Our Charlotte audiologists can administer a variety of hearing tests to measure hearing for frequency-specific tones and speech. Various techniques may be used in this process depending on the age of the patient and their response to the testing. By using highly-calibrated state of the art equipment, our audiologists are able to determine the type and severity of a person’s hearing loss.
Why do you need a hearing test?
Most hearing loss can be helped through medication, surgery or amplification. An ear hearing test or hearing evaluation is critical in maintaining effective communication, ear and balance health and overall well-being. Early identification of hearing loss or hearing disorders minimizes adverse effects.
Only 29 percent of adults between the ages of 20-69 have had their hearing tested within the last five years. Bilateral hearing loss affects one in three adults over 65 years of age. Only arthritis and hypertension are more common chronic conditions for this age group.
Who should have a hearing test?
There are tests available to allow ear hearing testing at any age. You should have a baseline audiogram completed if it’s been more than five years since your most recent hearing test or screening, or if you suspect recent change in your hearing or balance.
How often should I have a hearing test?
Have your hearing tested as soon as possible if you experience sudden onset hearing loss. If you have a known hearing loss or past ear surgery, have your hearing tested every 1-2 years. Typically, most adults should have a hearing test every 2-5 years.
To schedule a hearing test with one of our Charlotte audiologists, call 704-295-3300.
What types of hearing tests do you perform?
CEENTA’s audiology department offers a variety of hearing tests and screenings, depending on the patient. If you are concerned about child hearing loss, please see our page on hearing tests for children. Here are a few of the more common hearing tests we employ:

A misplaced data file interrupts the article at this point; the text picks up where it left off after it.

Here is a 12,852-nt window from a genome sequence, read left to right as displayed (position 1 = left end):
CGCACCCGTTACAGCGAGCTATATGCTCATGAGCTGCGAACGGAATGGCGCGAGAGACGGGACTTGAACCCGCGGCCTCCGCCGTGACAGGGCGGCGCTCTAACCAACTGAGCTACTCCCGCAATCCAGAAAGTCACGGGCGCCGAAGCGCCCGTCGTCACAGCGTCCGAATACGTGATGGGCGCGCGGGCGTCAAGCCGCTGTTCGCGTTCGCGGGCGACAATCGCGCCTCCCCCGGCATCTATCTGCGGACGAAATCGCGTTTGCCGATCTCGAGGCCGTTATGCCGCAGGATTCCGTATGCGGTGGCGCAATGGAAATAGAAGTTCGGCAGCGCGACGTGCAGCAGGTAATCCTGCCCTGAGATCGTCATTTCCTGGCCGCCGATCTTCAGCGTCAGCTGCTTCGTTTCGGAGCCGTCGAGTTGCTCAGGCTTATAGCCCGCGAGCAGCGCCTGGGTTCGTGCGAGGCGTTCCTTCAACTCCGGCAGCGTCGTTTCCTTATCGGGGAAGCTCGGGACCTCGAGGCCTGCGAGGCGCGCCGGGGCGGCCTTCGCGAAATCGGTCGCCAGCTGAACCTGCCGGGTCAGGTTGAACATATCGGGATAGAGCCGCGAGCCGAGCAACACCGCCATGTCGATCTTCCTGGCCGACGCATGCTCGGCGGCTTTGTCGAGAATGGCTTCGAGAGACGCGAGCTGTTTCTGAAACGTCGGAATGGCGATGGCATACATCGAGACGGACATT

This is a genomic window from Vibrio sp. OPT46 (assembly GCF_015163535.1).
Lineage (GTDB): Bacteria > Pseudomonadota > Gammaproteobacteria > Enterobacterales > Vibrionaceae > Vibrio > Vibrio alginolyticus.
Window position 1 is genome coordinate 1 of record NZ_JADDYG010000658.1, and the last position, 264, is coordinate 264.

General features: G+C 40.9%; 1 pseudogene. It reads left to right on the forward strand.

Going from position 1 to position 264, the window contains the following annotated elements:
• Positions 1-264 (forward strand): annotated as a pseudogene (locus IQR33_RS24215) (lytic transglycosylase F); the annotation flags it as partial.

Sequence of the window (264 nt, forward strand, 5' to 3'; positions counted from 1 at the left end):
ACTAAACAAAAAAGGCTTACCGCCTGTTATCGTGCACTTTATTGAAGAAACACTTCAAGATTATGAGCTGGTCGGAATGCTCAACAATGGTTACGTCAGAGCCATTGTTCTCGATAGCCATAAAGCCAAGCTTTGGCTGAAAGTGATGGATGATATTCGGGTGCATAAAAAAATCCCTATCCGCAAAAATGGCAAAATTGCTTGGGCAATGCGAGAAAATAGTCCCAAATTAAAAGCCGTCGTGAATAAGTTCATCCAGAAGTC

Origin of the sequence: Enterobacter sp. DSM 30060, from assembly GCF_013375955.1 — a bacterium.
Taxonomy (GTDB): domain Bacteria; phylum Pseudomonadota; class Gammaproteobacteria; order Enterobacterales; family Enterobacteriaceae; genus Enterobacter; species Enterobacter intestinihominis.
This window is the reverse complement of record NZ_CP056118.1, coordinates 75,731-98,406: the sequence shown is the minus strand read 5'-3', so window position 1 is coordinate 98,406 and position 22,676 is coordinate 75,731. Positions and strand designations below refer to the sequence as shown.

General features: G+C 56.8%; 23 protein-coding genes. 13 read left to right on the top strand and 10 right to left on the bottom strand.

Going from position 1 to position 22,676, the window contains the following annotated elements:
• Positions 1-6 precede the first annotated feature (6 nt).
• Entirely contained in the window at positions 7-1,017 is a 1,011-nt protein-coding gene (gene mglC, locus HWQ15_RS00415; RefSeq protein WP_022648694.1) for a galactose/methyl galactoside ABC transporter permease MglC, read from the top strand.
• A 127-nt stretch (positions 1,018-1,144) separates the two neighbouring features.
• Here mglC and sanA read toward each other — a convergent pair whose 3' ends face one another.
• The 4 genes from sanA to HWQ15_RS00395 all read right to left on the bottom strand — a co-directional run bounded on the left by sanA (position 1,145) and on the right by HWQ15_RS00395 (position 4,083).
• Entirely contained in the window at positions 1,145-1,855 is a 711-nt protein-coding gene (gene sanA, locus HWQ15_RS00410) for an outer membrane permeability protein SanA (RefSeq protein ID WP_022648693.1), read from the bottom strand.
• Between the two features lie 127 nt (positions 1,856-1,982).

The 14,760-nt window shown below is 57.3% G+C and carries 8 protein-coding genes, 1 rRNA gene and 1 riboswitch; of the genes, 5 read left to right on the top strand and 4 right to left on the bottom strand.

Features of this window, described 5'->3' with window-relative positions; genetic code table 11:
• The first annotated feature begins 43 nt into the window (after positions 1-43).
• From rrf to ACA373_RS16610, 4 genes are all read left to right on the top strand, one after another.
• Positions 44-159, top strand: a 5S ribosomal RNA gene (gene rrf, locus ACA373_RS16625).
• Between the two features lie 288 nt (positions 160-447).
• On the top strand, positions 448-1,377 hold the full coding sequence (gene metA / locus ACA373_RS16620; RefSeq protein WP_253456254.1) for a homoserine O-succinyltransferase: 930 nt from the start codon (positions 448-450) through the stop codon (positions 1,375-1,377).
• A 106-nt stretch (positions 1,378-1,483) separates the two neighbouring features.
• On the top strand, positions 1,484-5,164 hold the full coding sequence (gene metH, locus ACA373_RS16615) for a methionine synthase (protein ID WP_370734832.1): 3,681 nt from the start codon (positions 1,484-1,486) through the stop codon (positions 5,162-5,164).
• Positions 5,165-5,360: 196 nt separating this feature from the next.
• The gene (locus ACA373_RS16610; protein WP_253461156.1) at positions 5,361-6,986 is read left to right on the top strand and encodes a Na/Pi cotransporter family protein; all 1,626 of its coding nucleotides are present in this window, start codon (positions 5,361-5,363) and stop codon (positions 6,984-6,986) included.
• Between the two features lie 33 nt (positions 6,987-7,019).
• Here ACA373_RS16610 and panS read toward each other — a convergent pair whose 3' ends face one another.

Auditory Brainstem Response (ABR Test)
Auditory Brainstem Response testing is useful in demonstrating the softest mid to high pitched sounds the hearing system can respond to. The test takes approximately one hour. Four electrodes are attached to the scalp and headphones placed in the ears. Clicking sounds are presented at various loudness levels and a response is measured on a computer. The response allows the audiologist to determine how efficiently sound is moving through the hearing system.
Auditory Steady State Response (ASSR Test)
Performed in a similar manner as ABR, ASSR testing can be recorded in newborns and children. They are evoked by frequency-specific tonal stimuli, can be detected objectively using statistical algorithms, have thresholds that are highly correlated with behavioral audiometric thresholds and can be used to estimate the behavioral audiogram.
Otoacoustic Emission (OAE Test)
Otoacoustic emission testing evaluation is an evaluation of cochlear function (the sensory organ of hearing). OAE is a fairly new but very reliable test. A normal cochlea will emit an echo when a sound is presented. Earphones are placed in the ear canal and a clicking sound is presented in the ear. A computer monitors the ear for a response which enables the audiologist to determine if the cochlea is functioning normally. An OAE evaluation takes approximately 30 minutes.
Cochlear Implant Evaluations & Rehabilitation
Cochlear implants are electronic devices surgically implanted in individuals who are deaf and can no longer benefit from conventional hearing aid technology. A thorough examination by both an audiologist and physician can help to determine if a person is a qualified candidate for this type of procedure.